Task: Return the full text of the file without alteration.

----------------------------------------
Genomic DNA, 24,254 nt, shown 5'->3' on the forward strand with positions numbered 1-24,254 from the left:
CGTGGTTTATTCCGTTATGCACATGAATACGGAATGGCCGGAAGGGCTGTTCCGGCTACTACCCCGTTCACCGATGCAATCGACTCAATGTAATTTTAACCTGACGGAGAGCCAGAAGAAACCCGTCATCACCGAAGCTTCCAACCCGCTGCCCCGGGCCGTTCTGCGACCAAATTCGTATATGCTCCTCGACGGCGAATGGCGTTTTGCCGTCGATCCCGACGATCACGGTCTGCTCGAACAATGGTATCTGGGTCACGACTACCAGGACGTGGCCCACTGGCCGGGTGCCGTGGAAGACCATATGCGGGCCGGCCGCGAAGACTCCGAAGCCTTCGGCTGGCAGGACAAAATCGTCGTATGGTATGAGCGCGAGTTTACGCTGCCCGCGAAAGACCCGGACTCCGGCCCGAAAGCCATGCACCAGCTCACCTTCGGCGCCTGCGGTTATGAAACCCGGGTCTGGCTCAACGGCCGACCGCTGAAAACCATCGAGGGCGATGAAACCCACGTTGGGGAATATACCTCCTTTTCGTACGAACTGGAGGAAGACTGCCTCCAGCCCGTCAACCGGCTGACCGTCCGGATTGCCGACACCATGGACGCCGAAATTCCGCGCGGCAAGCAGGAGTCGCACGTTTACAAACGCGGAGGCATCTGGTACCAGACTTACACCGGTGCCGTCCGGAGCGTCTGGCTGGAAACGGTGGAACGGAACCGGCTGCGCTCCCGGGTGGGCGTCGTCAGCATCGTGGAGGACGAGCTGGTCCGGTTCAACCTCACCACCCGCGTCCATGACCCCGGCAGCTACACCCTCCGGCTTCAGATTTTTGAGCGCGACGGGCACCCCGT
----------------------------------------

Genomic DNA, 24,254 nt, shown 5'->3' on the forward strand with positions numbered 1-24,254 from the left:
CGTGGTTTATTCCGTTATGCACATGAATACGGAATGGCCGGAAGGGCTGTTCCGGCTACTACCCCGTTCACCGATGCAATCGACTCAATGTAATTTTAACCTGACGGAGAGCCAGAAGAAACCCGTCATCACCGAAGCTTCCAACCCGCTGCCCCGGGCCGTTCTGCGACCAAATTCGTATATGCTCCTCGACGGCGAATGGCGTTTTGCCGTCGATCCCGACGATCACGGTCTGCTCGAACAATGGTATCTGGGTCACGACTACCAGGACGTGGCCCACTGGCCGGGTGCCGTGGAAGACCATATGCGGGCCGGCCGCGAAGACTCCGAAGCCTTCGGCTGGCAGGACAAAATCGTCGTATGGTATGAGCGCGAGTTTACGCTGCCCGCGAAAGACCCGGACTCCGGCCCGAAAGCCATGCACCAGCTCACCTTCGGCGCCTGCGGTTATGAAACCCGGGTCTGGCTCAACGGCCGACCGCTGAAAACCATCGAGGGCGATGAAACCCACGTTGGGGAATATACCTCCTTTTCGTACGAACTGGAGGAAGACTGCCTCCAGCCCGTCAACCGGCTGACCGTCCGGATTGCCGACACCATGGACGCCGAAATTCCGCGCGGCAAGCAGGAGTCGCACGTTTACAAACGCGGAGGCATCTGGTACCAGACTTACACCGGTGCCGTCCGGAGCGTCTGGCTGGAAACGGTGGAACGGAACCGGCTGCGCTCCCGGGTGGGCGTCGTCAGCATCGTGGAGGACGAGCTGGTCCGGTTCAACCTCACCACCCGCGTCCATGACCCCGGCAGCTACACCCTCCGGCTTCAGATTTTTGAGCGCGACGGGCACCCCGT